WASHINGTON, DC – One thing that experts know, and that non-experts do not, is that they know less than non-experts think they do. This much was evident at the just-completed Spring Meetings of the International Monetary Fund and the World Bank Group – three intense days of talks that brought together finance ministers, central bankers, and other policymakers.
Our economic expertise is limited in fundamental ways. Consider monetary and fiscal policies. Despite decades of careful data collection and mathematical and statistical research, on many large questions we have little more than rules of thumb. For example, we know that we should lower interest rates and inject liquidity to fight stagnation, and that we should raise policy rates and banks’ cash-reserve ratios to stifle inflation. Sometimes we rely on our judgment in combining interest-rate action with open-market operations. But the fact remains that our understanding of these policies’ mechanics is rudimentary.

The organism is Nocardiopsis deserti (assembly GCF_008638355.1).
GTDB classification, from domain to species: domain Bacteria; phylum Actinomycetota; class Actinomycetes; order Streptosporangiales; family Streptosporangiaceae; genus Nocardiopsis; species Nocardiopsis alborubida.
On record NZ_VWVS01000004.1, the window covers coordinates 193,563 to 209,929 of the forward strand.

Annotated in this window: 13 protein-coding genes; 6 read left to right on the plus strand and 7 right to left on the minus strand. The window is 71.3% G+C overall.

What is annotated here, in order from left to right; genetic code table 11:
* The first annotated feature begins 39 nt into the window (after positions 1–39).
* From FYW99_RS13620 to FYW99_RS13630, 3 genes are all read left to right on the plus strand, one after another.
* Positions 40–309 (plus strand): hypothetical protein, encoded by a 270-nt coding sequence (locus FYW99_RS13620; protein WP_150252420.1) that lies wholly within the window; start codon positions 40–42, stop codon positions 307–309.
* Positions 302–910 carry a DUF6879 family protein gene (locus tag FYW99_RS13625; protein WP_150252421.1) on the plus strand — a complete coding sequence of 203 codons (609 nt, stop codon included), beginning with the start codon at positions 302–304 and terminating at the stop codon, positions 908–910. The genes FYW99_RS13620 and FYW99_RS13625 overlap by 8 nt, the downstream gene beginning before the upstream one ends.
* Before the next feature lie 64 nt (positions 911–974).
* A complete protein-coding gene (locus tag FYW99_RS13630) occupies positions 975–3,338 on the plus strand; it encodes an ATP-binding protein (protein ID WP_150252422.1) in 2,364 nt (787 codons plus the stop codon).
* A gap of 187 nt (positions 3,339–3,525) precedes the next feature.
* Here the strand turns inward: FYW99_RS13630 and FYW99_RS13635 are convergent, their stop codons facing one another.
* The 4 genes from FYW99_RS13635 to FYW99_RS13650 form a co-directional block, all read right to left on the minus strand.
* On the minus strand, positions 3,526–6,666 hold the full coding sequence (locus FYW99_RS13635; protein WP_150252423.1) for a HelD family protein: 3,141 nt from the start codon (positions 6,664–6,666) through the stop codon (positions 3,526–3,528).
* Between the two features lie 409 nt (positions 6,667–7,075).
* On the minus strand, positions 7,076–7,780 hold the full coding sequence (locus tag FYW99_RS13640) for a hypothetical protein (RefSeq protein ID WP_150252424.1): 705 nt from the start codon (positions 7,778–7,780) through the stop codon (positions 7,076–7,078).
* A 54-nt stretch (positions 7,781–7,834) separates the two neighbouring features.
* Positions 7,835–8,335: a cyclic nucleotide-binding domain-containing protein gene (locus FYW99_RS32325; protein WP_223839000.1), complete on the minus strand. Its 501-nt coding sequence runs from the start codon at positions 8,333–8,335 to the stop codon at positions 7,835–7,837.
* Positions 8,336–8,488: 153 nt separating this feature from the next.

These rules of thumb work (at least tolerably so) as a result of evolution. Over time, the wrong moves are penalized, and their users either learn by watching others or disappear. We get our monetary and fiscal policies right the same way that birds build their nests right.
As with all behaviors shaped by evolution, when the environment changes, there is a risk that existing adaptations become dysfunctional. This has been the fate of some of our standard macroeconomic policies. The formation of the eurozone and a half-century of relentless globalization have altered the global economic landscape, rendering once-proven policies ineffective.